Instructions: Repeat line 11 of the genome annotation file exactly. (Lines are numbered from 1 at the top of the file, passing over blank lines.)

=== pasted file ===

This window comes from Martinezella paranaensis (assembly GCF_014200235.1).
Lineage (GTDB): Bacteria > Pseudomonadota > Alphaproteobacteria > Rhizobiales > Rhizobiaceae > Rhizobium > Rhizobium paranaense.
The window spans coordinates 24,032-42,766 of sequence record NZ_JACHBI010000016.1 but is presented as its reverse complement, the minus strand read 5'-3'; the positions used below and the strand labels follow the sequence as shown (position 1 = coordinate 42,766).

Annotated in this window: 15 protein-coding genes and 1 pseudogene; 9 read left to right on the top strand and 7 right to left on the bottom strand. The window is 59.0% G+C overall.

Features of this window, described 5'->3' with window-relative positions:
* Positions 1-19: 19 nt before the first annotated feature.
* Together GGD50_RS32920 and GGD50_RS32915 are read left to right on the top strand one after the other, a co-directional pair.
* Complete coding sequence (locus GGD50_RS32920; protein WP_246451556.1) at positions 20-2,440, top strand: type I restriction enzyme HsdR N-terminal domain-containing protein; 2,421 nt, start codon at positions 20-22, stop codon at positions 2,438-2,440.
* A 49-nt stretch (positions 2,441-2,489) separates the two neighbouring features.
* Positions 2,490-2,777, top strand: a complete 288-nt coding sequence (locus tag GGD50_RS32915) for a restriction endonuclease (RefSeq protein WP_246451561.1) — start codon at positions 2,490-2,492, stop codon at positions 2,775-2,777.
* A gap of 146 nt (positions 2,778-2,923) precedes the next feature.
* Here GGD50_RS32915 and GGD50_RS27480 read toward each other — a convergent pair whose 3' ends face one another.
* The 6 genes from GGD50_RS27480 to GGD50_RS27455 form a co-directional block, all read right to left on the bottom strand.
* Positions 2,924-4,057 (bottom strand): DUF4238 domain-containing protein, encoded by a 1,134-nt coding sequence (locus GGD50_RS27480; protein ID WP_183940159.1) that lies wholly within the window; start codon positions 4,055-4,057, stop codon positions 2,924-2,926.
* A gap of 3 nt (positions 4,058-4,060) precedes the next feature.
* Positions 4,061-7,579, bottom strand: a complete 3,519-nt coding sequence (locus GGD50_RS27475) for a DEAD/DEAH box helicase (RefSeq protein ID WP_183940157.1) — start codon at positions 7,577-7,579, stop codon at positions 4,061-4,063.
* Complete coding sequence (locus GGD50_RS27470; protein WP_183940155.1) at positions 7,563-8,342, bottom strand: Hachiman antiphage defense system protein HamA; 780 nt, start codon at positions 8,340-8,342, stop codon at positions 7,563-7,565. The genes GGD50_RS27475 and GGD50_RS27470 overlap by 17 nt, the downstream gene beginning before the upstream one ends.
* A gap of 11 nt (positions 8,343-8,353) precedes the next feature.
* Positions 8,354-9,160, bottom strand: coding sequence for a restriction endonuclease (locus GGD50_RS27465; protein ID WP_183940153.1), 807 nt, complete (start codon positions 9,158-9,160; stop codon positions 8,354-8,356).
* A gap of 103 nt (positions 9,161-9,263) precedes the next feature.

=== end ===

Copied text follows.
* A gap of 146 nt (positions 2,778-2,923) precedes the next feature.